In January 2012 we introduced the O3 Retail IT Model - which is more than simply modernising the application and commerce portfolio, but rather represents a complete re-platforming of the IT landscape to enable business results for the next decade. Later this year we have finalised the reference maturity model for OmniChannel Commerce & Marketing.
Let's focus now on the technology elements of the maturity model and map these towards current vendor offerings and recent movements to unveil gaps that can be potentially closed via M&A activity.
A good initial question for enterprise technology buyers is then: where do I start from? The following questions happen frequently in consumer industries nowadays.
- Should I quickly deliver mobile or social capabilities, or should I embed these steps into a longer term innovation framework?
- Should I focus on back-end first by replacing the 15 years old transactional system to fulfill new digital customer requirements at low TCO or should I firstly review my value chain strategy or begin with the front-end technology model?
- How do I deliver personalised customer offers in real-time? Once again, should I start with front-end or back-end systems transformations to enable the OmniChannel strategy for the organisation?
- Do I need a (new) ERP or should I look to a different enterprise platform?
As one can see from the attached figure, the objective of the O3 technology investment aligns with customer centric strategies as it puts the customer experience optimisation at the centre, whether that is individual shopping episodes or the long term experience with the brand. Working from the outside in, the platform is enabled by foundational technologies that are maturing rapidly - big data, cloud, social, and mobility.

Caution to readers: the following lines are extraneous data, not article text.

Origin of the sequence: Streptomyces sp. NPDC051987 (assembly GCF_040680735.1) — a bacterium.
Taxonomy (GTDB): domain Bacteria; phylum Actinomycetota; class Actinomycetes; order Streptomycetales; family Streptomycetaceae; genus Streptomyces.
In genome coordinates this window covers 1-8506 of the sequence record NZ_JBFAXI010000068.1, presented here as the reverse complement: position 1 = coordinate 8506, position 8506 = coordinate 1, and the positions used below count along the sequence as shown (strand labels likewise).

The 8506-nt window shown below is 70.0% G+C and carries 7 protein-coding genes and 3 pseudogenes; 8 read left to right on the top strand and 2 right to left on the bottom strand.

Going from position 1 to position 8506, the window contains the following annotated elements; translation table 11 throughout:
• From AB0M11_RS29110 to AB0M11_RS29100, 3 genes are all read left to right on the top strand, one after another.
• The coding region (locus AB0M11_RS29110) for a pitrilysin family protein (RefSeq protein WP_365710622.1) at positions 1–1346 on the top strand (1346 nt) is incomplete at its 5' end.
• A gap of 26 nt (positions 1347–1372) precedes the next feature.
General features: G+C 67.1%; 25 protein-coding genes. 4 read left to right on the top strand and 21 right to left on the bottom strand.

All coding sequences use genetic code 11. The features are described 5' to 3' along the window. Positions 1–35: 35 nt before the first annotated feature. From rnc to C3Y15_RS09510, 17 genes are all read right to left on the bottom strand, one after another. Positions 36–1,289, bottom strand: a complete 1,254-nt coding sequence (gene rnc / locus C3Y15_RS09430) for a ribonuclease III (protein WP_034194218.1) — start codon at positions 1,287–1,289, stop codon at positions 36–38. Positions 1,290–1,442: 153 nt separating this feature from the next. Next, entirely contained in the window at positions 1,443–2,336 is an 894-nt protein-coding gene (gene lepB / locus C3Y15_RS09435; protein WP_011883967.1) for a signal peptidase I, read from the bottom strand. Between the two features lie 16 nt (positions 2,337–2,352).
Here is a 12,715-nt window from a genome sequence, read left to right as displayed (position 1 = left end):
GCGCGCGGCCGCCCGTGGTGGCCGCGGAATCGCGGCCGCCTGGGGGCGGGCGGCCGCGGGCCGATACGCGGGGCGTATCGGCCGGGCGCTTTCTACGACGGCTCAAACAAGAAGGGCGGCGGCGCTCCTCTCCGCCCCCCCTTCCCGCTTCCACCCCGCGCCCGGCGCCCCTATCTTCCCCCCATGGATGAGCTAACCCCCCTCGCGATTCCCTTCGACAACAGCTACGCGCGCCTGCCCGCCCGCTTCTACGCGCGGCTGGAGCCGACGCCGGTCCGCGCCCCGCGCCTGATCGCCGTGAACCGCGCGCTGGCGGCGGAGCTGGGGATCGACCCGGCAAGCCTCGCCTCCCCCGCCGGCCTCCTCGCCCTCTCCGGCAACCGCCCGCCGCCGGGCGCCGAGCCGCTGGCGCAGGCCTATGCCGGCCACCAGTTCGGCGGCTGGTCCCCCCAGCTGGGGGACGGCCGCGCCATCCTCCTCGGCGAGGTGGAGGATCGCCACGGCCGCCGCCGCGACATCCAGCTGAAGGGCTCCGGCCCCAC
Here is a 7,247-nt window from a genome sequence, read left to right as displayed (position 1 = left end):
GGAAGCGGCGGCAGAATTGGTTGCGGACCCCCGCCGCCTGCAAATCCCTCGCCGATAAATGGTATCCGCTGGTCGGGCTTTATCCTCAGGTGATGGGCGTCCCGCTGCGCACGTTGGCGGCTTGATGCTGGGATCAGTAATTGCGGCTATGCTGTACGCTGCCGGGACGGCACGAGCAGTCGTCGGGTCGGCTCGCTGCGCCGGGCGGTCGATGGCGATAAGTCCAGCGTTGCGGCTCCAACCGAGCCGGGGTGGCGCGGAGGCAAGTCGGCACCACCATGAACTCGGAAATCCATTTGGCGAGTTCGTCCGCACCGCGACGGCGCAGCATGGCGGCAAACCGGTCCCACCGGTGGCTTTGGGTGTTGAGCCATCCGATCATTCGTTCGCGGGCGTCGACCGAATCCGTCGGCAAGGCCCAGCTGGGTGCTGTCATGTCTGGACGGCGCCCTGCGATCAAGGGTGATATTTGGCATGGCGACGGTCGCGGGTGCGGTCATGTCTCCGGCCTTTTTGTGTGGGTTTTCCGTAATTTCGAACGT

The O3 platform itself is a central repository for standard information/content management as well as operational processes. The platform integrates sensor networks and disparate store technologies, as it delivers a single technology model for the store and the other channels. The platform should also address mobile, by providing a single management system for mobile device configuration, mobile application management, both in associate driven and consumer self-service applications. To complete the landscape, the O3 platform should also connect with enterprise data pools like GS1 or equivalent for trading partner collaboration (watch out for the evolution of Ariba and JDA trading platforms/services going forward).
Great value from the platform will be harvested from the real-time intelligence layer across functional domains: Omnichannel fulfillment; Omnichannel merchandising; Omnichannel marketing and Omnichannel commerce.
Regardless of the specific IT landscape in place, the IT architecture is always a good starting point to enable the OmniChannel (OC) goal. The IDC OC maturity model points at step 3 to convergence (as opposed to traditional IT integration) - which in turn requires a converged platform approach built upon the initial foundation of step 2.
M&A activity in retail and other consumer industries has been an important asset for technology vendors in 2012, aimed at delivering many of the required OC technology elements. Going forward converging into a unified environment.
Some examples are:
- the recent merger of JDA and RedPraire,
- the acquisition of Sterling Commerce, Emptoris, Demandtec, Teleaf, Coremetrics and Unica by IBM Smarter Commerce,
- the launch of Toshiba Global Commerce Solutions as a new company formed by Toshiba TEC and IBM Retail Store Solutions,
- SAP's acquisition of Ariba, Khimetrics, SAF,
- Oracle's acquisition of ATG, Endeca, Collective Intellect, Virtrue,
- Salesforce's acquisition of Buddy Media
- and last week NCR acquisition of Retalix! NCR will benefit in terms of extending and integrating store operations software, self-service, promotion and payment software services into the OC mix. Plus will further extend and strengthen their services offering.
What M&A activities can someone expect to see in 2013? The following are our best logical bets based on deductions coming from the O3 IT model and OC maturity model requirements. Readers are advised: IDC and myself personally are taking no liability nor responsibility for investments decisions or any other actions that may result from reading the following, it will be reader's sole responsability. Once again, the following thoughts should be used only as a technology vendor and industry guide, we are not providing investment advice and this is just our interpretation of a potential market development scenario based on our assessment of the competitive environment.